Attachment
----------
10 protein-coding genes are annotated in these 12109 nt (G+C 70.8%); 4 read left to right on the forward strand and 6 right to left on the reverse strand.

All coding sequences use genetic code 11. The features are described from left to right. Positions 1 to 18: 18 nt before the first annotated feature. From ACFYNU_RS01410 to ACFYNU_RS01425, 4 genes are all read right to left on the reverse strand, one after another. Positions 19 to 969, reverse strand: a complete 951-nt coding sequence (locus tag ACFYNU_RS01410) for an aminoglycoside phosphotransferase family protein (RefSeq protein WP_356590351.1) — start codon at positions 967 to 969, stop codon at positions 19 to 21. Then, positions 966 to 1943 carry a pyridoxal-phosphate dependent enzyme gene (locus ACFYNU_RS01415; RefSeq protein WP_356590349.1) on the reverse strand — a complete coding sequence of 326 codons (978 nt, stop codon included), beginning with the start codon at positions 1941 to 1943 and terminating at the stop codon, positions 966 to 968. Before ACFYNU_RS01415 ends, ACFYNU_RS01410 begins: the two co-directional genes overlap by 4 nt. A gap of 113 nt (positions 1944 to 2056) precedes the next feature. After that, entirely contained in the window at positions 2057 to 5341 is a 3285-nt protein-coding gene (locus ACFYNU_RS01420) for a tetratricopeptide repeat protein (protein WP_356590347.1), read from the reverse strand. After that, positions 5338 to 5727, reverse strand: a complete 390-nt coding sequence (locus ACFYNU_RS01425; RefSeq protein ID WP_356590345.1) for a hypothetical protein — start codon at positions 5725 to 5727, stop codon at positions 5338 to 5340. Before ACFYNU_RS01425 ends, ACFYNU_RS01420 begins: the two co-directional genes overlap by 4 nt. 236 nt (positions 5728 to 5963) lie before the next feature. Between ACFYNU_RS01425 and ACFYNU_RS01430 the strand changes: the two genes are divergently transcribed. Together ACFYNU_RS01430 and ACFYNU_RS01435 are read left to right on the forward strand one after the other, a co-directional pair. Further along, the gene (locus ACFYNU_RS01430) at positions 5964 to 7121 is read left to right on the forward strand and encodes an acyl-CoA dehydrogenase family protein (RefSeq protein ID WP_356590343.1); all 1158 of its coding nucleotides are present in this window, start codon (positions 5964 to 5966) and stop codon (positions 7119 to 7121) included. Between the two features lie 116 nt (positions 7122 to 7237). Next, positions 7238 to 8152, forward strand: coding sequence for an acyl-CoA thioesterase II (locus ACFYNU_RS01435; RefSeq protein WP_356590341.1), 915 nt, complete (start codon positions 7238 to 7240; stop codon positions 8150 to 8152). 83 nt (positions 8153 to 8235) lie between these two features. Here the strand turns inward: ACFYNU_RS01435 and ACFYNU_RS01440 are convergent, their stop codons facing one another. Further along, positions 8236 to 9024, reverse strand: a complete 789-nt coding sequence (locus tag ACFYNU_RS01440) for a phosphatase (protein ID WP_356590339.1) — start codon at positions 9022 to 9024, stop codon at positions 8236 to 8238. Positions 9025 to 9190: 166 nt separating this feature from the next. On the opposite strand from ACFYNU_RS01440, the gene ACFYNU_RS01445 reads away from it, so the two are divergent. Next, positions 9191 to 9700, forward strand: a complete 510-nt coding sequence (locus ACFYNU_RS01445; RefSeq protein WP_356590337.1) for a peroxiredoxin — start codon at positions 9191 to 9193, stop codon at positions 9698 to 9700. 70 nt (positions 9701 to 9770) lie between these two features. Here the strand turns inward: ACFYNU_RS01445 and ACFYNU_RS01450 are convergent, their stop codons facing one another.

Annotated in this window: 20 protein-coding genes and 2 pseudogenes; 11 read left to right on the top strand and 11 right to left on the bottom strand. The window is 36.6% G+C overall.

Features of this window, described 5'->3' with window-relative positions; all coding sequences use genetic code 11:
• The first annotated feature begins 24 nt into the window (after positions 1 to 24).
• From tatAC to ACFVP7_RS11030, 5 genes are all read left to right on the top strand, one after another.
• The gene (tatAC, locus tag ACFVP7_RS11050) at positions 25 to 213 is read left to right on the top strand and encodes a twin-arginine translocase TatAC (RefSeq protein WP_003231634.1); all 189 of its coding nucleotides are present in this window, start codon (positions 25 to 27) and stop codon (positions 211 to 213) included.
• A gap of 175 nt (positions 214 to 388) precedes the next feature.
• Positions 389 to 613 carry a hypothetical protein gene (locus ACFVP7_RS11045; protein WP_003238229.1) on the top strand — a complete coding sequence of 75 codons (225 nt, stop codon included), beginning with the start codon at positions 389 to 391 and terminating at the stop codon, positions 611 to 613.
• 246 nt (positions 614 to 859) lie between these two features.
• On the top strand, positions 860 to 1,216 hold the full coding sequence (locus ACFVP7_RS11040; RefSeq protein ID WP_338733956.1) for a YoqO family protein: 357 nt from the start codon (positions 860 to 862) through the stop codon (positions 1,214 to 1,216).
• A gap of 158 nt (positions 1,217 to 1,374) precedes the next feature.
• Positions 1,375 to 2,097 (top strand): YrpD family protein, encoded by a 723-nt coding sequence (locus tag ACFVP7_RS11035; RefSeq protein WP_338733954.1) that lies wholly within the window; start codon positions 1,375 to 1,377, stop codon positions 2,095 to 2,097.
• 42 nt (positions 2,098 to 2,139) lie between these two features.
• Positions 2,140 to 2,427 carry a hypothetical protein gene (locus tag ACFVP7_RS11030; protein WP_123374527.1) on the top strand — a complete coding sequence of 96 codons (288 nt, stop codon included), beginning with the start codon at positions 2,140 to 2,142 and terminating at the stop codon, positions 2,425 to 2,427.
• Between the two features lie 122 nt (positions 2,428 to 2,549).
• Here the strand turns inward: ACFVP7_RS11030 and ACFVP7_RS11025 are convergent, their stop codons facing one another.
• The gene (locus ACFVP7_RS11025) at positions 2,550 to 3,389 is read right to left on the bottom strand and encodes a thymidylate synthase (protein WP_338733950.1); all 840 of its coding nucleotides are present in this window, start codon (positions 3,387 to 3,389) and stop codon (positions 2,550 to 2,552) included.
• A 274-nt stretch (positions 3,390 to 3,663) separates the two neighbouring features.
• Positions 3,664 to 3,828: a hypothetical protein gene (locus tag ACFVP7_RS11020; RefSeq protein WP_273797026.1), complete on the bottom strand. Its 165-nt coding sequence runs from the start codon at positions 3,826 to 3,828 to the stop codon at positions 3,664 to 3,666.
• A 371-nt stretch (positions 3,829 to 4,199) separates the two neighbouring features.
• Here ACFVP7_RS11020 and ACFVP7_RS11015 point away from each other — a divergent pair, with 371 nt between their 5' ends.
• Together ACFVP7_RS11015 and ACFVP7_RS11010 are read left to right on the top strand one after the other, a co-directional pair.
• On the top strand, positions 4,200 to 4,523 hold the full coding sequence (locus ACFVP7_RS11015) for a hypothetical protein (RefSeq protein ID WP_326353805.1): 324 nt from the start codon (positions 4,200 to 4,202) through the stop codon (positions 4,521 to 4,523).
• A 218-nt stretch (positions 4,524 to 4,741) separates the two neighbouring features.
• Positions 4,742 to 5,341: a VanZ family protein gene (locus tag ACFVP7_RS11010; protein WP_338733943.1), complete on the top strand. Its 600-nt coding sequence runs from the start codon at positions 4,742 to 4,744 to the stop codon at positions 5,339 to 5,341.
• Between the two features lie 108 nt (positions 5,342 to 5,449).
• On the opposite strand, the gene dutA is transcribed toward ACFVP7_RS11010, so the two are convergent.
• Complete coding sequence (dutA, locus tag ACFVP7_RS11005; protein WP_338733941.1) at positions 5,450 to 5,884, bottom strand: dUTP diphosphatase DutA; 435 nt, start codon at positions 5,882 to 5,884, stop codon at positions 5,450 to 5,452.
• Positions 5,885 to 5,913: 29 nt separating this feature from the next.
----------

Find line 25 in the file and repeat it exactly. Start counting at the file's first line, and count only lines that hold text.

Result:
• A 218-nt stretch (positions 4,524 to 4,741) separates the two neighbouring features.